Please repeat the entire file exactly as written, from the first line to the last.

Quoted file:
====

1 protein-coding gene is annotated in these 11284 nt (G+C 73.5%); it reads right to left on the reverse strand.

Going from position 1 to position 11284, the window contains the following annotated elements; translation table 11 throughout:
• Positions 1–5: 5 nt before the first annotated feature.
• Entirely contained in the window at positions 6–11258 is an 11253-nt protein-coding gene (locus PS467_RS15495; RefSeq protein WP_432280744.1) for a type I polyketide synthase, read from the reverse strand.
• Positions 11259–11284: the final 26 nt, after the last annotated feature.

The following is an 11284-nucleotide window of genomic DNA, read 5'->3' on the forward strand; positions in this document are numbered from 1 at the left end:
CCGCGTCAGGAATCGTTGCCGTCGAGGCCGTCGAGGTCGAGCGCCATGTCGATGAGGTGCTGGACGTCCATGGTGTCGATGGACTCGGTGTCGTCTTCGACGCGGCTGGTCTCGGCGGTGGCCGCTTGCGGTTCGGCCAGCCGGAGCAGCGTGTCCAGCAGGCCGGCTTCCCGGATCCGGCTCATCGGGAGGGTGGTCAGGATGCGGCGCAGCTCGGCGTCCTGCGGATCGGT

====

1 protein-coding gene is annotated in these 11284 nt (G+C 73.5%); it reads right to left on the reverse strand.

Going from position 1 to position 11284, the window contains the following annotated elements; translation table 11 throughout:
• Positions 1–5: 5 nt before the first annotated feature.
• Entirely contained in the window at positions 6–11258 is an 11253-nt protein-coding gene (locus PS467_RS15495; RefSeq protein WP_432280744.1) for a type I polyketide synthase, read from the reverse strand.
• Positions 11259–11284: the final 26 nt, after the last annotated feature.

The following is an 11284-nucleotide window of genomic DNA, read 5'->3' on the forward strand; positions in this document are numbered from 1 at the left end:
CCGCGTCAGGAATCGTTGCCGTCGAGGCCGTCGAGGTCGAGCGCCATGTCGATGAGGTGCTGGACGTCCATGGTGTCGATGGACTCGGTGTCGTCTTCGACGCGGCTGGTCTCGGCGGTGGCCGCTTGCGGTTCGGCCAGCCGGAGCAGCGTGTCCAGCAGGCCGGCTTCCCGGATCCGGCTCATCGGGAGGGTGGTCAGGATGCGGCGCAGCTCGGCGTCCTGCGGATCGGT